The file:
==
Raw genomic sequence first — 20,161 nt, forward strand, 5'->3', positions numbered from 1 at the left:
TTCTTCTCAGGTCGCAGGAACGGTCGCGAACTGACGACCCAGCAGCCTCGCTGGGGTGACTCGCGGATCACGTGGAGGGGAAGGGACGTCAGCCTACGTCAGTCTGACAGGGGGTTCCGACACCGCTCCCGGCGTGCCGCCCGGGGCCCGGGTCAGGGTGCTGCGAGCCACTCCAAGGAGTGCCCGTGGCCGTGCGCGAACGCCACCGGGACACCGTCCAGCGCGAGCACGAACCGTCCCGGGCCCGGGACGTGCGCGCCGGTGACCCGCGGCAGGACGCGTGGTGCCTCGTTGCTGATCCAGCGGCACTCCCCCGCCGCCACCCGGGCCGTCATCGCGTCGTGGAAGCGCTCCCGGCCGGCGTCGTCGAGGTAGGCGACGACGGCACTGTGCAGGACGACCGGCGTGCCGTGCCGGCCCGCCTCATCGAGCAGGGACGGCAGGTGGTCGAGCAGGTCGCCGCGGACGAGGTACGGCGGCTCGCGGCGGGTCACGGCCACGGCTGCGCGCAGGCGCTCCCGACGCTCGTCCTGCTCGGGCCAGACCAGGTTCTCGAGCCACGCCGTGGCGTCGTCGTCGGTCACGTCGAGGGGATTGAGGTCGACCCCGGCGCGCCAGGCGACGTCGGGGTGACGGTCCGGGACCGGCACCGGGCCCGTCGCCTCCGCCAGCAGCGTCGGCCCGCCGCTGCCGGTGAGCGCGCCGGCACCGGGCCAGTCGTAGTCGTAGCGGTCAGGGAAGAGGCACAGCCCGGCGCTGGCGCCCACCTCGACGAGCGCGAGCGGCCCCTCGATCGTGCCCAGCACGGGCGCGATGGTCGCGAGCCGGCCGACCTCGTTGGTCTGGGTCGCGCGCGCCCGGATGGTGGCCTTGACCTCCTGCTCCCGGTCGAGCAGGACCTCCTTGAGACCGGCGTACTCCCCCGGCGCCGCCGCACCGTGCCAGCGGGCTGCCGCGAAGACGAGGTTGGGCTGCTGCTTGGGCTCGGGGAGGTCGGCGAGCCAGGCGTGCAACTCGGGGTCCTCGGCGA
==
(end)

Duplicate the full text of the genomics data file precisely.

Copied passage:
Raw genomic sequence first — 20,161 nt, forward strand, 5'->3', positions numbered from 1 at the left:
TTCTTCTCAGGTCGCAGGAACGGTCGCGAACTGACGACCCAGCAGCCTCGCTGGGGTGACTCGCGGATCACGTGGAGGGGAAGGGACGTCAGCCTACGTCAGTCTGACAGGGGGTTCCGACACCGCTCCCGGCGTGCCGCCCGGGGCCCGGGTCAGGGTGCTGCGAGCCACTCCAAGGAGTGCCCGTGGCCGTGCGCGAACGCCACCGGGACACCGTCCAGCGCGAGCACGAACCGTCCCGGGCCCGGGACGTGCGCGCCGGTGACCCGCGGCAGGACGCGTGGTGCCTCGTTGCTGATCCAGCGGCACTCCCCCGCCGCCACCCGGGCCGTCATCGCGTCGTGGAAGCGCTCCCGGCCGGCGTCGTCGAGGTAGGCGACGACGGCACTGTGCAGGACGACCGGCGTGCCGTGCCGGCCCGCCTCATCGAGCAGGGACGGCAGGTGGTCGAGCAGGTCGCCGCGGACGAGGTACGGCGGCTCGCGGCGGGTCACGGCCACGGCTGCGCGCAGGCGCTCCCGACGCTCGTCCTGCTCGGGCCAGACCAGGTTCTCGAGCCACGCCGTGGCGTCGTCGTCGGTCACGTCGAGGGGATTGAGGTCGACCCCGGCGCGCCAGGCGACGTCGGGGTGACGGTCCGGGACCGGCACCGGGCCCGTCGCCTCCGCCAGCAGCGTCGGCCCGCCGCTGCCGGTGAGCGCGCCGGCACCGGGCCAGTCGTAGTCGTAGCGGTCAGGGAAGAGGCACAGCCCGGCGCTGGCGCCCACCTCGACGAGCGCGAGCGGCCCCTCGATCGTGCCCAGCACGGGCGCGATGGTCGCGAGCCGGCCGACCTCGTTGGTCTGGGTCGCGCGCGCCCGGATGGTGGCCTTGACCTCCTGCTCCCGGTCGAGCAGGACCTCCTTGAGACCGGCGTACTCCCCCGGCGCCGCCGCACCGTGCCAGCGGGCTGCCGCGAAGACGAGGTTGGGCTGCTGCTTGGGCTCGGGGAGGTCGGCGAGCCAGGCGTGCAACTCGGGGTCCTCGGCGA